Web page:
1 Answer | Add Yours
Estragon (also found under the nickname GOGO), is one of the main characters of Samuel Beckett's absurd play Waiting for Godot.
The most salient characteristics of Estragon in the play come from his intellect, rather than his demeanor, or his looks. Almost immediately after the play begins we realize that he is basically the weakest link of the Vladimir-Estragon dyad. For once, he needs much reinforcement and help from Vladimir in terms of taking care of himself, understanding things, and remembering situations.
Estragon does not ponder upon things, but worries about them instead. In the play he is in a consistent state of anxiety and doubt. He wants to leave Vladimir, but never does. He questions the existence of Godot, but keeps waiting for him at Vladimir's request. He is what we could call a simpleton.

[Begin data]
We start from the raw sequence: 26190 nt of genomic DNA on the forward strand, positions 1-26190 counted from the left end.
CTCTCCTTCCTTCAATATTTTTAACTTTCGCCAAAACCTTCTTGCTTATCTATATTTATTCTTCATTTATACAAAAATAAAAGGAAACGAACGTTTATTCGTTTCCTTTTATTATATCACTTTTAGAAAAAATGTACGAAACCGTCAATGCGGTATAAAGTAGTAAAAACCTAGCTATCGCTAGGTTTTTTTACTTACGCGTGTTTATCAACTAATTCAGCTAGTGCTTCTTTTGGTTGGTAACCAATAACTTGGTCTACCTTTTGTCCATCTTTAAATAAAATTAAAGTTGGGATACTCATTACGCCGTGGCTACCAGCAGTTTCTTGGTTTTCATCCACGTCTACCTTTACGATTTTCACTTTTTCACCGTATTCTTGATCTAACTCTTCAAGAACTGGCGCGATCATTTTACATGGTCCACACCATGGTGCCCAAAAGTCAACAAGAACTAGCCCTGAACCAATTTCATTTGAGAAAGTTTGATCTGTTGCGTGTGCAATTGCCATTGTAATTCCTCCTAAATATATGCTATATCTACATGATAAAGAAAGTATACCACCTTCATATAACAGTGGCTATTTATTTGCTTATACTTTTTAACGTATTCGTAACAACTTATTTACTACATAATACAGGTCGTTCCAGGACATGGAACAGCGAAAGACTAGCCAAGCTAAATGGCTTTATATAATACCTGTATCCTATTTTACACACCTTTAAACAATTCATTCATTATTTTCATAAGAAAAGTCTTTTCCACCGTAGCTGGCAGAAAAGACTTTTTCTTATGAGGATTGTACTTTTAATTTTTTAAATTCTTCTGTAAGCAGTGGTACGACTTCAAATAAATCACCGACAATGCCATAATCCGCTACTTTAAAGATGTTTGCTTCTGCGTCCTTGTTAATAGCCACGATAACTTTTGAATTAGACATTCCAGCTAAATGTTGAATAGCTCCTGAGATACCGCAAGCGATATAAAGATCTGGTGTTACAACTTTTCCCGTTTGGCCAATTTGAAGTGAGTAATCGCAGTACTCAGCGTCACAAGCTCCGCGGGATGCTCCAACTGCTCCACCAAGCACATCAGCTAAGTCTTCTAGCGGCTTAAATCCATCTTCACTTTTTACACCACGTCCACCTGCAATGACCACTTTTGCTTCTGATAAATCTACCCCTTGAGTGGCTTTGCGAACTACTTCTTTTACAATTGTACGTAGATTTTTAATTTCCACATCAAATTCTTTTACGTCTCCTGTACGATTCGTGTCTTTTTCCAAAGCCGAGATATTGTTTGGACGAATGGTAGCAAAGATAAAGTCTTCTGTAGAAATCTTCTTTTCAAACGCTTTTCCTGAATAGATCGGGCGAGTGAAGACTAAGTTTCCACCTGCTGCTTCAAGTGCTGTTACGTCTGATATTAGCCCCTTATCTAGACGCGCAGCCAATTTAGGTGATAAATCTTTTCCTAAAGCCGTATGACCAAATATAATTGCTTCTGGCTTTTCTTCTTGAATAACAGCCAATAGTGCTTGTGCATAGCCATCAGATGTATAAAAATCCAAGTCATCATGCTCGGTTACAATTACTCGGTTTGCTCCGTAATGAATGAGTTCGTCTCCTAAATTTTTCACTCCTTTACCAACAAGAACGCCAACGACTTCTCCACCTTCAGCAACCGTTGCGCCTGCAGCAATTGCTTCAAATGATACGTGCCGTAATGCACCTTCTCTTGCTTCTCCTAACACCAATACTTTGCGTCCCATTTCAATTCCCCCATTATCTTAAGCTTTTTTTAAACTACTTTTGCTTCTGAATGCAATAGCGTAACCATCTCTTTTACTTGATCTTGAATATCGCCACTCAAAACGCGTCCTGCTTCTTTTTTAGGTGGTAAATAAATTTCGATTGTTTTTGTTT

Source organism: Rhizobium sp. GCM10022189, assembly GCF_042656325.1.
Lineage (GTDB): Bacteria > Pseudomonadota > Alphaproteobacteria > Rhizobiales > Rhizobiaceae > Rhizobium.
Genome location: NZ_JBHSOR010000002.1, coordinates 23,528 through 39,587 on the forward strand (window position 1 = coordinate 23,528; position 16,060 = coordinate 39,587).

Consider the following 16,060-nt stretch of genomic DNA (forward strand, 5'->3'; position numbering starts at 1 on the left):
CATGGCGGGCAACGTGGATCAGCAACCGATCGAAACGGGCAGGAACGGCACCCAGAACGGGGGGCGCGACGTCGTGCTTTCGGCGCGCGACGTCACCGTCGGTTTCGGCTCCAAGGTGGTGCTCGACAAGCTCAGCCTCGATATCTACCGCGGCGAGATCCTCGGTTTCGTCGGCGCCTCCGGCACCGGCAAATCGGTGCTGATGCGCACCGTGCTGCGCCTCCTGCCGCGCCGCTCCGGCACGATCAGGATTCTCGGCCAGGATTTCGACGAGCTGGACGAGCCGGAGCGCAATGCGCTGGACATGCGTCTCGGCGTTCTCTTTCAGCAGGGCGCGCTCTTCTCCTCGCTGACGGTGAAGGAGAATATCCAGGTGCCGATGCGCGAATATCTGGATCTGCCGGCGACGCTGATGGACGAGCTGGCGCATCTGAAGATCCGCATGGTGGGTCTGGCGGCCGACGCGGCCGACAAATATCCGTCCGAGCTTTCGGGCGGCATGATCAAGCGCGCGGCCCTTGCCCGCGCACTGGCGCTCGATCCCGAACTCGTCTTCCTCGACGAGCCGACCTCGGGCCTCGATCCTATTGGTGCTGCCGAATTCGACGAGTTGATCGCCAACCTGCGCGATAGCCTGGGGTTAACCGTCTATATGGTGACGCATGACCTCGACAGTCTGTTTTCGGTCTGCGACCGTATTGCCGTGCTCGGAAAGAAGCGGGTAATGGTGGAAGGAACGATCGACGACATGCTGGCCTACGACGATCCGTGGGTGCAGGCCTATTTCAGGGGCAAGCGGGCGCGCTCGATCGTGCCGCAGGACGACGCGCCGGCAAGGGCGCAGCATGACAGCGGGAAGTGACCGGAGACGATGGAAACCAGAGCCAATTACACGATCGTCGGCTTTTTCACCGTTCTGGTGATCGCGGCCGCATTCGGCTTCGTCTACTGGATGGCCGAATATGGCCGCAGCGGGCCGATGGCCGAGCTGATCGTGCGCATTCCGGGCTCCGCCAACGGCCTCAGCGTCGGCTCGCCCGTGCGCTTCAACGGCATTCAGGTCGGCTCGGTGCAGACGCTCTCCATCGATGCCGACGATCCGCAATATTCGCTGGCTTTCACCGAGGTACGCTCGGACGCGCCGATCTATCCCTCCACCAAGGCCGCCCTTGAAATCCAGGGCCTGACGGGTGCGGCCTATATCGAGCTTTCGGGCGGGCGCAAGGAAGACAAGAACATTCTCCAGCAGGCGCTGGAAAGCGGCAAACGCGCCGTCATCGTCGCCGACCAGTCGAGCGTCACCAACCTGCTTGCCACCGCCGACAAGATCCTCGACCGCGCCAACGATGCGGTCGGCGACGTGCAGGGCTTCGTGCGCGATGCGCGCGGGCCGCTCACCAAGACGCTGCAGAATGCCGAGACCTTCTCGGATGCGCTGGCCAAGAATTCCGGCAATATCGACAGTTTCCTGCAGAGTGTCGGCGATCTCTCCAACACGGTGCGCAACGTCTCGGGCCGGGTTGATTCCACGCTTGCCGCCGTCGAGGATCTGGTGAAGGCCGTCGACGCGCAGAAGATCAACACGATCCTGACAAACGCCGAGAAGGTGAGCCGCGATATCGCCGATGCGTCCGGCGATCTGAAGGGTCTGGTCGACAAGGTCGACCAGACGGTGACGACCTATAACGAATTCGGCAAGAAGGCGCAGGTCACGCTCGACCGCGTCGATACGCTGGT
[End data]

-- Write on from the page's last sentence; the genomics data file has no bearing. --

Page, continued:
This being said, Estragon represents a weaker dimension of society. He is the follower, the one who obeys the order rather than initiate it, and lives in such a cloud that he hardly has time to realize what is happening around him.
Symbolically speaking, Estragon represents living in oblivion. Not knowing what is going on in the world around you, and following whatever others tell you to do. He is every person who does not control life and, contrastingly, allows life to control him (along with Pozzo and who knows how many)
Socially, Estragon represents the typical oppressed citizen that does not question nor fight the current situation: He simply lets everything happen even if it means getting beat up, or talked down to. Contrastingly to Lucky, who has no choice, Estragon very well could change his life if only he weren't so co-dependent on Vladimir.
In conclusion, Estragon is the weaker man between himself and Vladimir. He is also a co-dependent man, a clueless man, a floater, and someone who does not live reality as it should be. He goes with the flow and, since he isn't able to control his life, he worries about what will happen to "it". Like the rest, he waits for Godot endlessly, and for no purpose whatsoever.
We’ve answered 319,207 questions. We can answer yours, too.Ask a question